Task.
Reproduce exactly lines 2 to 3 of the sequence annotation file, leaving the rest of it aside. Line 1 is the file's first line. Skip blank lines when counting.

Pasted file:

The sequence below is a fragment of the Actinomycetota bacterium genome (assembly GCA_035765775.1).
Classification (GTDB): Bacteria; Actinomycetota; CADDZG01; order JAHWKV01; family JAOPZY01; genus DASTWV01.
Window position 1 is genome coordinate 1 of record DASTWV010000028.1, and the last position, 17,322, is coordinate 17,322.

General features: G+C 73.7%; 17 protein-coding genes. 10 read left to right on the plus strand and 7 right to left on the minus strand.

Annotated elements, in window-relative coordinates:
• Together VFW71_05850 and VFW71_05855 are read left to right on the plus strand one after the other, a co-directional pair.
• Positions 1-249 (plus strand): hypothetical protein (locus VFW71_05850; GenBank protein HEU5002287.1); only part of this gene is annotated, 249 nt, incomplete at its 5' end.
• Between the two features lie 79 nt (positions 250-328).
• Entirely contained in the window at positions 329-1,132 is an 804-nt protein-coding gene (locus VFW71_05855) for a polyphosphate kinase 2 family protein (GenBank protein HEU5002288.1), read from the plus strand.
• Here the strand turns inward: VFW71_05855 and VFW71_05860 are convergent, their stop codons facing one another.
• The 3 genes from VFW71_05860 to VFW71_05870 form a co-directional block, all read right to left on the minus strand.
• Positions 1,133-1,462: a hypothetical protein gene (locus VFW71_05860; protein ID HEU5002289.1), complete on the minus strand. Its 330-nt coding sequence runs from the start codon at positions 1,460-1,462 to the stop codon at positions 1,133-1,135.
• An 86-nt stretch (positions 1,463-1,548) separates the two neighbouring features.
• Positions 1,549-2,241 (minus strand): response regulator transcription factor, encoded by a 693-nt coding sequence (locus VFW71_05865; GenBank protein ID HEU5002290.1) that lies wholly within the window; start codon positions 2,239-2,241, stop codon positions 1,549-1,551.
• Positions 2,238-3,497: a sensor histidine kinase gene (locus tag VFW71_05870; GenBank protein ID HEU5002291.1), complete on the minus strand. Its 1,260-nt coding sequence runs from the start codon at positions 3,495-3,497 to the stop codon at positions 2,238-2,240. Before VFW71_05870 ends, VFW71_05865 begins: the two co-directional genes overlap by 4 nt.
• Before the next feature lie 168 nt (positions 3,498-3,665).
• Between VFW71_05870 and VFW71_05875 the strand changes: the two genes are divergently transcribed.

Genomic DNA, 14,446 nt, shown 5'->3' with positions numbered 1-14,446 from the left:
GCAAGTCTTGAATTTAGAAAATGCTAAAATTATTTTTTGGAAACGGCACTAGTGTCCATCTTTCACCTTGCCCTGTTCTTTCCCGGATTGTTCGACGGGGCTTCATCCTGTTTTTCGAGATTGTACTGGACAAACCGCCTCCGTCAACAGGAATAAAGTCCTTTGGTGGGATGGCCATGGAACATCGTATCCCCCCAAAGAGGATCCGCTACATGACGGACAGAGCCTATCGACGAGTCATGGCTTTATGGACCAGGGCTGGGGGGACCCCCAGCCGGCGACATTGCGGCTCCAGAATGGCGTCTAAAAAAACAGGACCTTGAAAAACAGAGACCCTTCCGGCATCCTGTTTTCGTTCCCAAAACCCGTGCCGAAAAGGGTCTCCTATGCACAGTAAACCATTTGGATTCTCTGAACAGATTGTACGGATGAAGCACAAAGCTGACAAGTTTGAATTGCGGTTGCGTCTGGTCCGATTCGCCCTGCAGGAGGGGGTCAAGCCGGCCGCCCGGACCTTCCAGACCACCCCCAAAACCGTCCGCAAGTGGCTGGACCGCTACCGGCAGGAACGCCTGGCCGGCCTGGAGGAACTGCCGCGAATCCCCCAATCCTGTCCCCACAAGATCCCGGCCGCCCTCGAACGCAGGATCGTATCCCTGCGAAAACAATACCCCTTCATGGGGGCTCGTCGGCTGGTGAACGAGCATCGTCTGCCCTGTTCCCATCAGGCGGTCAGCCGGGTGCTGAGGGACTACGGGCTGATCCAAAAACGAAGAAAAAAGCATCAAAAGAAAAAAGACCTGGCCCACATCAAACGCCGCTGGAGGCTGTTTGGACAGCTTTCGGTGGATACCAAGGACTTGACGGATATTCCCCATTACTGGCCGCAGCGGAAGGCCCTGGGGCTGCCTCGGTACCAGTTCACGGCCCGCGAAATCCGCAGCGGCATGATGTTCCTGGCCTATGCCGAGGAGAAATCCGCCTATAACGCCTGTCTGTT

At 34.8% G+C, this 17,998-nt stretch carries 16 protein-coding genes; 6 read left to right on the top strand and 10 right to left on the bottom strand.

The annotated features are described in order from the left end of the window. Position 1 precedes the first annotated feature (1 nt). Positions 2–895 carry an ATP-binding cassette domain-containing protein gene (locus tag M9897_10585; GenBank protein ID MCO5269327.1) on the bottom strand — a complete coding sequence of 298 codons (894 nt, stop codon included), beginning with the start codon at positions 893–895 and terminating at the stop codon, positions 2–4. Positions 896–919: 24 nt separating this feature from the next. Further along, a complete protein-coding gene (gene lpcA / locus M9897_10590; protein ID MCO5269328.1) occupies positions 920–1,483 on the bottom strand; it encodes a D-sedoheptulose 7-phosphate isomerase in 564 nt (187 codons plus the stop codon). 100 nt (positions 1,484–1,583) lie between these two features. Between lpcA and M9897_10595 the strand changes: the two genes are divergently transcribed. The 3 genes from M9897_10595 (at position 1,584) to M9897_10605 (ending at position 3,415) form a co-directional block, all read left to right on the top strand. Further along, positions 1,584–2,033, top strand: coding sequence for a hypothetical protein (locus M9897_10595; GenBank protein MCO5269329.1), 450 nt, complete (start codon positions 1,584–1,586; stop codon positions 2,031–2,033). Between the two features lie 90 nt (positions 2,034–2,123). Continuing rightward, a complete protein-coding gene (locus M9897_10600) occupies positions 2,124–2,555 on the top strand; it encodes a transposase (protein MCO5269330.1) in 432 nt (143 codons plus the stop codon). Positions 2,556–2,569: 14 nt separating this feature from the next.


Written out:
Classification (GTDB): Bacteria; Actinomycetota; CADDZG01; order JAHWKV01; family JAOPZY01; genus DASTWV01.
Window position 1 is genome coordinate 1 of record DASTWV010000028.1, and the last position, 17,322, is coordinate 17,322.